Safaricom could get extra spectrum in government deal
18 May 2014, 10:34
Nairobi - Safaricom, Kenya's
largest telecoms operator, could gain vital additional spectrum
to help improve its services as a spin-off benefit from a
multi-million dollar government contract to build a security and
surveillance system, its chief executive said.
The firm, which is 40 percent owned by Britain's Vodafone
, needs additional spectrum to improve the quality of its
network and roll out fourth-generation (4G) broadband internet
services, also known as LTE.
"It will solve that but also it will likely allow us to
deploy LTE," CEO Bob Collymore told Reuters by phone,
after a newspaper report said the company had won a 12.3 billion
shillings ($140.7 million) contract to develop a communication
and surveillance system for the Kenyan police.
Safaricom's need for extra bandwidth was shown by its joint
bid with Bharti Airtel for the assets of Essar's Yu mobile in
April, a deal which would give Safaricom Yu's spectrum but which
has been put in doubt because it has not yet been fully cleared
Under the terms of the security contract, Safaricom will
spend about 12 billion shillings installing and running a
communication and surveillance system to help combat crime. The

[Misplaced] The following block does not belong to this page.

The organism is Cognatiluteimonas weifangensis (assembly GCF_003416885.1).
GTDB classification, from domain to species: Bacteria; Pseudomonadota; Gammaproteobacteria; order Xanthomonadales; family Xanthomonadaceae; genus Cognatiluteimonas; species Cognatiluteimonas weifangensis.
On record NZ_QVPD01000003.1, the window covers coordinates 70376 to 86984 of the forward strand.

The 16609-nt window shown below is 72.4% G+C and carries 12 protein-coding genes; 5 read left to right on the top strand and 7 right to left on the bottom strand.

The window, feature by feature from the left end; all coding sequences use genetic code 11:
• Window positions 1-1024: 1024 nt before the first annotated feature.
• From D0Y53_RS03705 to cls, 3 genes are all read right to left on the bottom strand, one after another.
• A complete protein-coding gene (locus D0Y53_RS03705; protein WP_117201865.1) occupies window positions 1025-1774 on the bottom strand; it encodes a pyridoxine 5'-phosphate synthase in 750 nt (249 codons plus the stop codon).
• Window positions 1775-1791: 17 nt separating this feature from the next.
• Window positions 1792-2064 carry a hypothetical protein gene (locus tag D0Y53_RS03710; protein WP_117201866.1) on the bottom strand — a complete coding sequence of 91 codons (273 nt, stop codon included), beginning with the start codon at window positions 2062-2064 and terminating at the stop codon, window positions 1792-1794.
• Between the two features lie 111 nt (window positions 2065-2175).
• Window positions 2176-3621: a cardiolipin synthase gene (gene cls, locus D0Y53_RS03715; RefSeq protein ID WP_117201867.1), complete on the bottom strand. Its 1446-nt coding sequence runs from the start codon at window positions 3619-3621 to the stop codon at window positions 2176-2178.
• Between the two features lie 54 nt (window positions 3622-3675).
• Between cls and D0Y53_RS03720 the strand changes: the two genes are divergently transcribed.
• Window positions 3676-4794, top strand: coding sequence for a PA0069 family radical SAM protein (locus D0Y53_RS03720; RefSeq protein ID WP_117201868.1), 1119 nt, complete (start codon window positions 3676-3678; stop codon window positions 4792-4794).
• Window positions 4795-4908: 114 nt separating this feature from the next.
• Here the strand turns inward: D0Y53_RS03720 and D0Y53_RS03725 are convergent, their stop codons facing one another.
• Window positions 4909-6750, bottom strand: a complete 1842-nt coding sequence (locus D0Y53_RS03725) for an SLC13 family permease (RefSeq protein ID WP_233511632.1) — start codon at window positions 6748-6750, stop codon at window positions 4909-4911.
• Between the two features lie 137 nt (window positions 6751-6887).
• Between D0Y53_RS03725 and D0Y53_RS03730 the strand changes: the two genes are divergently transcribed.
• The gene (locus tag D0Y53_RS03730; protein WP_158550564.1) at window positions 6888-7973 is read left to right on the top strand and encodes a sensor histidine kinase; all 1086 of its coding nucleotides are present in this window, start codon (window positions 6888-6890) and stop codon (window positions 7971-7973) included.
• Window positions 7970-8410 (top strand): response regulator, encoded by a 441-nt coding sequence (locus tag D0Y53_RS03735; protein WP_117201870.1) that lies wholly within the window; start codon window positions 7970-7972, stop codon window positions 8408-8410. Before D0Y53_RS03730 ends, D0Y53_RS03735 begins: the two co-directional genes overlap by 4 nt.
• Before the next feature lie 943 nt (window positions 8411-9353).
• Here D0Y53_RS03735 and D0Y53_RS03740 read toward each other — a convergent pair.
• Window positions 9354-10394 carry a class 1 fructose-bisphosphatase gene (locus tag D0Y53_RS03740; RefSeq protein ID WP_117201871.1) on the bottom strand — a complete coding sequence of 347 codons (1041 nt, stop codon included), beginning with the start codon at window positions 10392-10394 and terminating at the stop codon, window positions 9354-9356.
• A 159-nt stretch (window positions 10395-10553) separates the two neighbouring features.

deal will not affect Safaricom's guidance to the market for this
year, which was issued on Monday, the CEO said.
In Monday's statement, Safaricom said it expected free cash
flow to rise by between 10 and 17 percent in its financial year
through March 2015, driven by higher usage across its products
Safaricom shares were up 3.6 percent at 13.05 shillings by
1015 GMT. The stock has risen sharply through recent months and
hit a record 13.40 shillings in April, some four times its value
at the start of 2012.
Additional spectrum remains difficult for telecom operators
to come by in Kenya but Collymore said he expected to company to
win additional facilities under the contract that among other
things will virtually link up police stations.
"One option for government is to sell us some spectrum at
market value in order to defray some of the total cost," he
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